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pp. ix-xvi

Saint Augustine is an original thinker and contributor to rhetoric and philosophy of communication.1 nevertheless, even after the resurgence of rhetorical studies in the past century—particularly in the second half of the past century—Augustine’s contributions remain mostly uncharted. This book is part of a larger project dedicated to rehabilitating Augustine and bringing to...

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Acknowledgments

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pp. xvii-xviii

Never argue for the supposed influence of one thinker upon another, my advisor warned me when i was a young scholar. it was good advice that provoked not a few initial misgivings about this project; that is, until i read the texts of the continental philosophers considered in this volume. The thorough, direct engagement of Augustine by twentieth-century continental...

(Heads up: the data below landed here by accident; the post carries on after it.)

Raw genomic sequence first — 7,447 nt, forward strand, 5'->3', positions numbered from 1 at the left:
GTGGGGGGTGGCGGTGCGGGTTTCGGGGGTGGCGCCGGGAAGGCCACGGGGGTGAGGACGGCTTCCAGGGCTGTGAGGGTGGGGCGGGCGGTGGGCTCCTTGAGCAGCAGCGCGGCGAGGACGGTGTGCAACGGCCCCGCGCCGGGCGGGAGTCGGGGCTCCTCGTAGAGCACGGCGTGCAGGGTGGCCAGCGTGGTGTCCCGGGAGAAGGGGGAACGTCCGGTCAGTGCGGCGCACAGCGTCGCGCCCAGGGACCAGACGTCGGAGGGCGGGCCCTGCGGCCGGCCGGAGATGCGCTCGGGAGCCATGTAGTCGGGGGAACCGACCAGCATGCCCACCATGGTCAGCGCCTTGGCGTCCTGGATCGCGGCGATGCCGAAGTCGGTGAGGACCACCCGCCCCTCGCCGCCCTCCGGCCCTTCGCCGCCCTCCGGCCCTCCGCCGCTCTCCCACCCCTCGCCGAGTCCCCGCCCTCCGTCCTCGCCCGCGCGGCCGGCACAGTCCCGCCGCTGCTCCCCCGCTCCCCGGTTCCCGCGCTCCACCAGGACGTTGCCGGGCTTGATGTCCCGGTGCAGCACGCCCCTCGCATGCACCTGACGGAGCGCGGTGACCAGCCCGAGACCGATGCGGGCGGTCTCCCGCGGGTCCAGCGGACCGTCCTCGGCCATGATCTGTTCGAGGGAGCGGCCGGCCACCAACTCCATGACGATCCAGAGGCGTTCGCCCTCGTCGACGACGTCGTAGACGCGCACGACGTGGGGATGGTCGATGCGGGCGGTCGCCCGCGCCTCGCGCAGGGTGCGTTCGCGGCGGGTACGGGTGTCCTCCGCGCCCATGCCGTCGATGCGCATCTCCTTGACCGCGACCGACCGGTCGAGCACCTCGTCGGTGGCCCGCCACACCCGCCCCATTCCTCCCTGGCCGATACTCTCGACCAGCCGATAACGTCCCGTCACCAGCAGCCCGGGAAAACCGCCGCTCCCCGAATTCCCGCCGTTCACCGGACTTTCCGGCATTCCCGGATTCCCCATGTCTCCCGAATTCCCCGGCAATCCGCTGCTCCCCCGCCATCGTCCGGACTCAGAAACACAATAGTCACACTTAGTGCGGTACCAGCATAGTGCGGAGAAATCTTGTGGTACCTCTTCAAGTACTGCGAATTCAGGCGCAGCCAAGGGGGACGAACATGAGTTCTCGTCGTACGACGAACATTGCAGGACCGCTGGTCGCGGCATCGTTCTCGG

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1. The Confessions and the Continentals

Calvin L. Troup

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pp. 1-16

Saint Augustine, fifth-century bishop of Hippo Regius in Roman north Africa, sanctions the resurgence of rhetoric and philosophy of communication that began in the mid-twentieth century. He is an intellectual catalyst for many continental philosophers whose ideas have been formative in contemporary rhetoric and philosophy of communication, yet many working...